Mentha citrata

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Mentha citrata
Mentha x piperita var. citrata 'Eau de Cologne Mint' (Labatae) flower.JPG
Scientific classification edit
Kingdom: Plantae
Clade: Angiosperms
Clade: Eudicots
Clade: Asterids
Order: Lamiales
Family: Lamiaceae
Genus: Mentha
M. citrata
Binomial name
Mentha citrata

Mentha citrata (Ehrh.) (syn. Mentha × piperita L. var. citrata (Ehrh.) Briq.; syn. Mentha aquatica var. citrata (Ehrh.) Benth.;[1] syn. Mentha odorata Sole, Mentha adspersa Moench) is a herb. It is also known as bergamot mint, eau-de-cologne mint, horsemint, lemon mint, lime mint, orange mint, pineapple mint, su nanesi, water mint, wild water mint, and in Central America yerba buena.[2] Even though it is listed here as a species it is probably better to regard it as a cultivar or cultivar group of Mentha aquatica.


Mentha citrata Ehrh has a strong lavender odor due to the two chemical constituents, linalyl acetate (45%) and linalool (45-50%), which makes up around 90% of the oil.[3] Kiran, a high-yielding variety, produces 150 kg of oil/ha while keeping 45% of linalool. Grown mainly in subtropical, fertile land such as northern India. Bergamot mint oil or lemon mint oil is mainly used in the perfumery industry.[4]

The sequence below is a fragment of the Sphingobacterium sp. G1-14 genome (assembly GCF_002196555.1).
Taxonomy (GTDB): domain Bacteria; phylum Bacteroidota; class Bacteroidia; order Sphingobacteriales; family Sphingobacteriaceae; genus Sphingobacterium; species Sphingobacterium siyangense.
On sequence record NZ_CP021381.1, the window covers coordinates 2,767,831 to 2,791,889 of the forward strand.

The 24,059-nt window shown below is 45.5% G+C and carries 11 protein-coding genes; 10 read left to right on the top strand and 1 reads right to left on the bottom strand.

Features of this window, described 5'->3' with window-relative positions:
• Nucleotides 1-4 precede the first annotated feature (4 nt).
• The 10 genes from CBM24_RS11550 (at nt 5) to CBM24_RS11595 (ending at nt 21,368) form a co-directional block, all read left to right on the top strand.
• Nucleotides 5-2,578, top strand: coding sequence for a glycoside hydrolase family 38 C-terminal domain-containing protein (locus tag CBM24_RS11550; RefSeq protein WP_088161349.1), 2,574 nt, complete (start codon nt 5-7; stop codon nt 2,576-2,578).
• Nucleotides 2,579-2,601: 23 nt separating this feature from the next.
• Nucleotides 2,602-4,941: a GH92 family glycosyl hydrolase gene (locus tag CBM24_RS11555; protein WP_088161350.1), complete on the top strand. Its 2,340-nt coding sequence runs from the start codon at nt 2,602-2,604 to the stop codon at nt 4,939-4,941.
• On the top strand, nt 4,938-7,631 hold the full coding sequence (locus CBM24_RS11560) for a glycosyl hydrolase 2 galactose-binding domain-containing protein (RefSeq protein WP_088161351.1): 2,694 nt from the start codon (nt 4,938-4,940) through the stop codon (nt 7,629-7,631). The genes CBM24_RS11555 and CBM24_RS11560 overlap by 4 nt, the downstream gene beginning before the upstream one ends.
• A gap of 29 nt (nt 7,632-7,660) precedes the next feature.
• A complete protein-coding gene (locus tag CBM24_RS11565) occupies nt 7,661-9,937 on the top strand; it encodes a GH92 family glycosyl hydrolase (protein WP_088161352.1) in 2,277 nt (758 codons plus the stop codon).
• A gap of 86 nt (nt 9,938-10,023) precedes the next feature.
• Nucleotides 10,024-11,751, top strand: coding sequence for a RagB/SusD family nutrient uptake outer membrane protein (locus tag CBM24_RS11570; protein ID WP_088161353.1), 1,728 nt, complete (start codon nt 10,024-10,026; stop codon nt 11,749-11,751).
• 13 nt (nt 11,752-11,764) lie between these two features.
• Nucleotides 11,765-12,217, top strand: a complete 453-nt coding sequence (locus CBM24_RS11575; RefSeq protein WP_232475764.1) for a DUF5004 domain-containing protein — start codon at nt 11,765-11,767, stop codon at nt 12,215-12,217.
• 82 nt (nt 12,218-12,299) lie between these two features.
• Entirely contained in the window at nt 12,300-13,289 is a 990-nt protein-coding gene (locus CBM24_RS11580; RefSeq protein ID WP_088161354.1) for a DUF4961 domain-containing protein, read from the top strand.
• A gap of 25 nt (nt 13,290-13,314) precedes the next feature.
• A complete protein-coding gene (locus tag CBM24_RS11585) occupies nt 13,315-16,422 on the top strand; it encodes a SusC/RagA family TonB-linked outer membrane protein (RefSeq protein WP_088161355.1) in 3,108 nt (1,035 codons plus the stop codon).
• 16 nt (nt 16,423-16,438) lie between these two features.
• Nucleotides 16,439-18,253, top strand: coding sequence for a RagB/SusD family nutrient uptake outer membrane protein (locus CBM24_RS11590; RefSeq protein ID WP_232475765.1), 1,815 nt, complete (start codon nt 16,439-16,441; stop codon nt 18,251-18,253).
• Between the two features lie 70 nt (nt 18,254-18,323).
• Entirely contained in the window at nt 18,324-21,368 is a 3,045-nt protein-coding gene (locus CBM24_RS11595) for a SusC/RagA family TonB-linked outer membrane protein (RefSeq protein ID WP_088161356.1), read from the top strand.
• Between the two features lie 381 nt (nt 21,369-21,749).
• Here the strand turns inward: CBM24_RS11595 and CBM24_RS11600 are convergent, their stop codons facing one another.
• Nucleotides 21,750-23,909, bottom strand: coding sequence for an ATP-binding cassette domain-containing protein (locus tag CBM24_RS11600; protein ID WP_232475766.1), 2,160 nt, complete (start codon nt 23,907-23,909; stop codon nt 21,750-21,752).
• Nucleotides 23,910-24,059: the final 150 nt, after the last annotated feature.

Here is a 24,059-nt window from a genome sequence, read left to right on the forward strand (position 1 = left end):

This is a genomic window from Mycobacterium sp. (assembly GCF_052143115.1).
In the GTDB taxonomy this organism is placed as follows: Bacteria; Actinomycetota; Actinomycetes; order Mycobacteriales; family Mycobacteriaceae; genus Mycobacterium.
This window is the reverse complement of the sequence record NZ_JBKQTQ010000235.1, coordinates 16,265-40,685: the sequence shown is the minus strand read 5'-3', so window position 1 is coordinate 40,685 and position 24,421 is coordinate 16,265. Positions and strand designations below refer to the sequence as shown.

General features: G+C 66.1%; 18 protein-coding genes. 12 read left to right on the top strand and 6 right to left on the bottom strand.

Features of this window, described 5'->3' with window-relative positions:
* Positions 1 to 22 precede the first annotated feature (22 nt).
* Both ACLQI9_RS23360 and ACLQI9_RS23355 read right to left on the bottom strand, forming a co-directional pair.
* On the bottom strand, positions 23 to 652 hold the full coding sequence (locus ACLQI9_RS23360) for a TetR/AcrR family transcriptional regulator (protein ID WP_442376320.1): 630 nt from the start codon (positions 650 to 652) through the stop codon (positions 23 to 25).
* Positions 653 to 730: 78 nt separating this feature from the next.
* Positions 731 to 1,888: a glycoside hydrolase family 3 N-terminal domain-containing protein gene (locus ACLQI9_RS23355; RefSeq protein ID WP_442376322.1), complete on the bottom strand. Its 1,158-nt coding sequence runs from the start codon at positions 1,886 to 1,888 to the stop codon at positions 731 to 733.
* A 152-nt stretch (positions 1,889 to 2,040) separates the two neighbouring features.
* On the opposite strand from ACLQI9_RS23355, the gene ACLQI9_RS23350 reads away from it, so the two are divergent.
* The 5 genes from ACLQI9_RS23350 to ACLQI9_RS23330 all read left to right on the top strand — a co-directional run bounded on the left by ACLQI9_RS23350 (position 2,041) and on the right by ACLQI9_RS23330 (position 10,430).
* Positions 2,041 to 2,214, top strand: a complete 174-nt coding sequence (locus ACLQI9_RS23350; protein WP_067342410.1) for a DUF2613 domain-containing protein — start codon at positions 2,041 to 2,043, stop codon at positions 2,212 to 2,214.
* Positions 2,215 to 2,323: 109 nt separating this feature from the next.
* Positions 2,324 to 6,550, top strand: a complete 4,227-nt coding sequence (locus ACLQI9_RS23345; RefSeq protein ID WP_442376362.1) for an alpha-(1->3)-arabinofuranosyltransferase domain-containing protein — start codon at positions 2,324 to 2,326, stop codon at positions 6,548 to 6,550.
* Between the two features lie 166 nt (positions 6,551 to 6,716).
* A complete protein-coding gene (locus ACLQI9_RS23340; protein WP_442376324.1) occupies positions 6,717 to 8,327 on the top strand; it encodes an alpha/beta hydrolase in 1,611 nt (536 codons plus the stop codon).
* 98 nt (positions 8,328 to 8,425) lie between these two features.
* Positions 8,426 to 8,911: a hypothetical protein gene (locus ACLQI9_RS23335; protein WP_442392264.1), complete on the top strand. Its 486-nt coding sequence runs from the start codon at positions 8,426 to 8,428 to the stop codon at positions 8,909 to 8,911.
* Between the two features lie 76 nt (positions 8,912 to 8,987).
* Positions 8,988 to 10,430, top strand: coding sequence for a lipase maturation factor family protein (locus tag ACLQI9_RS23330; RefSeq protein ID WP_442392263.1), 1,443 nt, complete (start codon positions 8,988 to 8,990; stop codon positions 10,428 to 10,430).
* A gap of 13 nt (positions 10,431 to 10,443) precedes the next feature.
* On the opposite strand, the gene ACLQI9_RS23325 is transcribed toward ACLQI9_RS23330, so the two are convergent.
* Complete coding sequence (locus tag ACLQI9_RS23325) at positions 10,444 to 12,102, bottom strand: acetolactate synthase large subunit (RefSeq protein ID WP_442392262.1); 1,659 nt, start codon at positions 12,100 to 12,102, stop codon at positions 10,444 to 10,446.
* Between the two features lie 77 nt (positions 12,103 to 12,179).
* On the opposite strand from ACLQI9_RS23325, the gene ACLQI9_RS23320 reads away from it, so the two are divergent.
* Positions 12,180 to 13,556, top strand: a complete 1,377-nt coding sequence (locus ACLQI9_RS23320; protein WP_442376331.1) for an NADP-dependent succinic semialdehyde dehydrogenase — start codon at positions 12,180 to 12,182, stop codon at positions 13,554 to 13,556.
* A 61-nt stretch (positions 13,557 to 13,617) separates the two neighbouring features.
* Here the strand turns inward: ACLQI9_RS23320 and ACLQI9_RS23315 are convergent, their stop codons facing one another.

Medicinal uses[edit]

A tea made from the fresh or dried leaves has traditionally been used:[2][5]

  • for stomach aches, nausea, parasites and other digestive disorders,
  • for nerves and sick stomach, and
  • for fevers and headaches.

The leaves and flowering plant have analgesic, antiseptic, antispasmodic, carminative, cholagogic, diaphoretic, and vasodilator properties.[2] Like other members of the genus Mentha, it is best not used by pregnant women because large doses can cause miscarriage.[2]


  1. ^ Umberto Quattrocchi (1947–). CRC World dictionary of plant names: Common names, Scientific Names, Eponyms, Sonyonyms, and Etymology. III M–Q. CRC Press. p. 1659. Check date values in: |year= (help)
  2. ^ a b c d "Plants for a Future - Mentha x piperita citrata - (Ehrh.) Briq". Retrieved March 27, 2006.
  3. ^ Murray, M. J., & Lincoln, D. E. (1970). The Genetic Basis of Acyclic Oil Constituents in MENTHA CITRATA Ehrh. Genetics, 65(3), 457–471.
  4. ^ Niir, B. (2004). Cultivation of tropical, subtropical vegetables, spices, medicinal, and aromatic plants. Nat Inst of Indust Res, New Delhi, 209-215.
  5. ^ Brook Caughlin. "Selected Plants of Medicinal Value in Costa Rica". University of New Hampshire, IROP Program. Archived from the original on August 2, 2008. Retrieved March 27, 2006.